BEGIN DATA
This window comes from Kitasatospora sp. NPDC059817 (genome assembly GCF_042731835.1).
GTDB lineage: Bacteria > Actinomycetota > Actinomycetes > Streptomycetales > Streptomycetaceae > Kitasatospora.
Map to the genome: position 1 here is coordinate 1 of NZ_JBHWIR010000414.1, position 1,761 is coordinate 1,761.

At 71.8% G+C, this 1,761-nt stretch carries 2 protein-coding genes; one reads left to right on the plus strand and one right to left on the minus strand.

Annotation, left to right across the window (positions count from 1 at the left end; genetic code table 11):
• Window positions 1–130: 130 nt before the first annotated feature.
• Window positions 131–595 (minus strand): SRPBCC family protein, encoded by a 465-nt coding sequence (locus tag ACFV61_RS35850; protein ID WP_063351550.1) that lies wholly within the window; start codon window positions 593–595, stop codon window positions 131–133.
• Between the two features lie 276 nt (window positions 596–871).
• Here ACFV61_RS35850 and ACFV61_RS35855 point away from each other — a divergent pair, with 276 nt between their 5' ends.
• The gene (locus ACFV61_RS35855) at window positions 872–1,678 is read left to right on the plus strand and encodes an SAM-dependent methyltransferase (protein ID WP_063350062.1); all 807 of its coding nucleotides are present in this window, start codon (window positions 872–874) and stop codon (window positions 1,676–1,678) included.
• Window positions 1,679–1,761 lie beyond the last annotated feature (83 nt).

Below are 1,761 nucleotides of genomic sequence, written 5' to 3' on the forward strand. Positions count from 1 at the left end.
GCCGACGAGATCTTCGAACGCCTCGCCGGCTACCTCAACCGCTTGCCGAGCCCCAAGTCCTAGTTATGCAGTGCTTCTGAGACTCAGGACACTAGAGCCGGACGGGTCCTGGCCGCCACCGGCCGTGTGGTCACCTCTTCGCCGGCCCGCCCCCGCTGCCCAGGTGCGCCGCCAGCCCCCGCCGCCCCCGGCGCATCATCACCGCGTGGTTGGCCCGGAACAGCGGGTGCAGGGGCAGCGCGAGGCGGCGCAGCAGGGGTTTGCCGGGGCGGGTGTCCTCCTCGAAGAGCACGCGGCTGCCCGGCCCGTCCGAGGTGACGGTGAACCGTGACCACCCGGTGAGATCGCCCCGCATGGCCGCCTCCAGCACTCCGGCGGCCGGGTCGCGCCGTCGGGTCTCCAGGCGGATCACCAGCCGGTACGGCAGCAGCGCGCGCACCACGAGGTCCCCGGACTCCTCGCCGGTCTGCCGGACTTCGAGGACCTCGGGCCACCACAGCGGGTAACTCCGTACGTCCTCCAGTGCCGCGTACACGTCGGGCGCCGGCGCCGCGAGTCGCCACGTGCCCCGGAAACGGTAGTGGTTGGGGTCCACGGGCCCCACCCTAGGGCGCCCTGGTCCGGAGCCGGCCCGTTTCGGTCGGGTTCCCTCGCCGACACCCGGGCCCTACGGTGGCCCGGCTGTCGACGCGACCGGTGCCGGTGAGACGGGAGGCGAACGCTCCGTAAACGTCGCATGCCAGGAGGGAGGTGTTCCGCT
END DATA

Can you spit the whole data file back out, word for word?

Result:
This window comes from Kitasatospora sp. NPDC059817 (genome assembly GCF_042731835.1).
GTDB lineage: Bacteria > Actinomycetota > Actinomycetes > Streptomycetales > Streptomycetaceae > Kitasatospora.
Map to the genome: position 1 here is coordinate 1 of NZ_JBHWIR010000414.1, position 1,761 is coordinate 1,761.

At 71.8% G+C, this 1,761-nt stretch carries 2 protein-coding genes; one reads left to right on the plus strand and one right to left on the minus strand.

Annotation, left to right across the window (positions count from 1 at the left end; genetic code table 11):
• Window positions 1–130: 130 nt before the first annotated feature.
• Window positions 131–595 (minus strand): SRPBCC family protein, encoded by a 465-nt coding sequence (locus tag ACFV61_RS35850; protein ID WP_063351550.1) that lies wholly within the window; start codon window positions 593–595, stop codon window positions 131–133.
• Between the two features lie 276 nt (window positions 596–871).
• Here ACFV61_RS35850 and ACFV61_RS35855 point away from each other — a divergent pair, with 276 nt between their 5' ends.
• The gene (locus ACFV61_RS35855) at window positions 872–1,678 is read left to right on the plus strand and encodes an SAM-dependent methyltransferase (protein ID WP_063350062.1); all 807 of its coding nucleotides are present in this window, start codon (window positions 872–874) and stop codon (window positions 1,676–1,678) included.
• Window positions 1,679–1,761 lie beyond the last annotated feature (83 nt).

Below are 1,761 nucleotides of genomic sequence, written 5' to 3' on the forward strand. Positions count from 1 at the left end.
GCCGACGAGATCTTCGAACGCCTCGCCGGCTACCTCAACCGCTTGCCGAGCCCCAAGTCCTAGTTATGCAGTGCTTCTGAGACTCAGGACACTAGAGCCGGACGGGTCCTGGCCGCCACCGGCCGTGTGGTCACCTCTTCGCCGGCCCGCCCCCGCTGCCCAGGTGCGCCGCCAGCCCCCGCCGCCCCCGGCGCATCATCACCGCGTGGTTGGCCCGGAACAGCGGGTGCAGGGGCAGCGCGAGGCGGCGCAGCAGGGGTTTGCCGGGGCGGGTGTCCTCCTCGAAGAGCACGCGGCTGCCCGGCCCGTCCGAGGTGACGGTGAACCGTGACCACCCGGTGAGATCGCCCCGCATGGCCGCCTCCAGCACTCCGGCGGCCGGGTCGCGCCGTCGGGTCTCCAGGCGGATCACCAGCCGGTACGGCAGCAGCGCGCGCACCACGAGGTCCCCGGACTCCTCGCCGGTCTGCCGGACTTCGAGGACCTCGGGCCACCACAGCGGGTAACTCCGTACGTCCTCCAGTGCCGCGTACACGTCGGGCGCCGGCGCCGCGAGTCGCCACGTGCCCCGGAAACGGTAGTGGTTGGGGTCCACGGGCCCCACCCTAGGGCGCCCTGGTCCGGAGCCGGCCCGTTTCGGTCGGGTTCCCTCGCCGACACCCGGGCCCTACGGTGGCCCGGCTGTCGACGCGACCGGTGCCGGTGAGACGGGAGGCGAACGCTCCGTAAACGTCGCATGCCAGGAGGGAGGTGTTCCGCT